The 50-point game no one saw coming

Published on: May 06 2019
Author: FDBA
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By Roy Ward, NBL1

Before this past round, the scouting report on Steph Reid was something like “pass first point guard, can score a bit”.

The 168-centimetre playmaker is a point guard through and through, someone who wants to set up her teammates and get her Frankston Blues side to a win.

Reid, 22, spent this past summer on the bench for Dandenong Rangers in the WNBL bringing some fun bench celebrations and plenty of energy in her few opportunities on the court.

As the NBL1 campaign unfolds, Reid keeps seeing WNBL signing announcements and soon after she is in the gym working out, as she is desperate to earn another season in the nation’s top league.

All that work was leading up to something and that something was an NBL1 record and season-high scoring explosion of 50 points (plus 10 assists and seven steals) when her Blues hosted Launceston Tornadoes at Frankston on Saturday night.

“It felt like a blur, I didn’t feel like I was doing anything different,” Reid said.

“I was just in a mode out there.

“I was taking open shots but I’ve never been a shooter, I’m a pass first point guard.

“Seeing myself on the replay shoot back-to-back threes – I didn’t remember taking them. A year or even six months ago I wouldn’t have taken those shots but I have been putting in a lot of work.”

To put Reid’s big night into prospective, her career-high after four years of US college basketball was 28 points – she equalled that tally against Dandenong a few weeks back.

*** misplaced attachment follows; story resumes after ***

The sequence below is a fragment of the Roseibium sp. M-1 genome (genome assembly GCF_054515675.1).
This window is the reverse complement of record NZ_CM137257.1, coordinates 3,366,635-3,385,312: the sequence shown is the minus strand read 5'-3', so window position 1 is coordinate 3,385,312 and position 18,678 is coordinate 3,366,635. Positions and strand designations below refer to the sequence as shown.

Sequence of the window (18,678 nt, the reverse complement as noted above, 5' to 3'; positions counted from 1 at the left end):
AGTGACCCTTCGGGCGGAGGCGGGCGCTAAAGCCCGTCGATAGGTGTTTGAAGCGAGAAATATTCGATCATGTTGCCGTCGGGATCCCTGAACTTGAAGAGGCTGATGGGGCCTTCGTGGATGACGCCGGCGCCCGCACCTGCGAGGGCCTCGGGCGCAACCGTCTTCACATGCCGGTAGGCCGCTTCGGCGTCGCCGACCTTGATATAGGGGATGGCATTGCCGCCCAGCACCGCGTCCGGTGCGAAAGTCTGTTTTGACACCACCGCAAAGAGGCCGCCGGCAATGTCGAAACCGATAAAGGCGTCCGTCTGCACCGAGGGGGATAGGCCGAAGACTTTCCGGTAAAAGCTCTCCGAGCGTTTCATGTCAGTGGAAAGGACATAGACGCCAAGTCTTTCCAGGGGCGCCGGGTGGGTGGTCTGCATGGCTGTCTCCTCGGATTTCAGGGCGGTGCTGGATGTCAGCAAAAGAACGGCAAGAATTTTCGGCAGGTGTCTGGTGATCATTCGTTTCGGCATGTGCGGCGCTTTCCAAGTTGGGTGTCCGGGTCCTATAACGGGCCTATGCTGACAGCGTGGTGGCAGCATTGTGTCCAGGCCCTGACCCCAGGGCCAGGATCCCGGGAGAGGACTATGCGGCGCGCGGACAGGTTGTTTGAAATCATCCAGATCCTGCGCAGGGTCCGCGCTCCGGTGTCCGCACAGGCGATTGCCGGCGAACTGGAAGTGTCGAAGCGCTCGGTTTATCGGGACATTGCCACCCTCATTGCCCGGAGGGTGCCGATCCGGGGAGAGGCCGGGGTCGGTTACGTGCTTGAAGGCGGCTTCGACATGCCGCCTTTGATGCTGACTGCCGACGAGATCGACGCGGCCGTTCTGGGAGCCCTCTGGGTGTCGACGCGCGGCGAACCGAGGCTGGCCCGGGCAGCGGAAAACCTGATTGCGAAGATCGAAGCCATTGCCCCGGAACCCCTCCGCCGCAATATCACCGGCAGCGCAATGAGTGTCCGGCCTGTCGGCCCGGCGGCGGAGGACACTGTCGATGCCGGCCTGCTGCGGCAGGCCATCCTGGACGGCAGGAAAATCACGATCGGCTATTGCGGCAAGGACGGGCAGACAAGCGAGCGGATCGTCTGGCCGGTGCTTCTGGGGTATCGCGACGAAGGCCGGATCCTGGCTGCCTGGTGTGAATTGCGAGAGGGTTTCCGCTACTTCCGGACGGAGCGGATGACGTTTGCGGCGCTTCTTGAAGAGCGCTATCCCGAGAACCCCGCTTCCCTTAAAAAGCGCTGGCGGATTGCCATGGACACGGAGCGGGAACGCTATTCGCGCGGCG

Her Blues were firing on all cylinders and the Tornadoes had few answers as their turnovers kept piling up, and Reid and her Blues kept pushing out the margin.

With a few minutes to play, Blues coach Jess May put Reid back into the game with 40 points and one instruction.

“She told me to ‘go get 50’ and I was like ‘OK. Why not?’,” Reid said.

“But every time I would go to shoot, someone else would be wide open and I want to pass the ball. In the end my team was just telling me to shoot the ball.

Reid shot 19 of 25 from the field including seven of eight three-point shooting and she only attempted five free-throws.

Launceston are no pushovers either, although they had a bad night as the Blues forced them into 34 turnovers.

The Blues had had a rough start to the season and entered the game with a 1-5 record.

“It was just a different game, a different energy in our team,” Reid said.

“We played with intensity at the defensive end and had 40 points from turnovers. We were intense and disruptive and Launceston aren’t a bad team so if we can play like that against them, then there is no reason why we can’t beat other teams.”

Aside from helping the Blues win games, Reid desperately wants another go in the WNBL and a chance to push for point guard minutes.

“My goal is to show why I deserve to be in the WNBL and that I want to be in the league and playing at home in Australia,” Reid said.

“I see people sign everyday and usually within an hour I’m back on the training floor working out.

“I’m happy to get on a roster and work my way up, hopefully I can capture their attention.”

When she got home on Saturday, Reid still couldn’t believe what had happened, so she went online and watched a replay of the game.

She saw shots she couldn’t remember and also noted teammates Saraid Taylor and JoAnna Smith both had 17 points each along with her 50 points.

“I’ve always been a pass-first point guard and I trust my teammates to score,” Reid said.

“So if I have more defence on me now then I’ll have teammates open and I’ll find them.”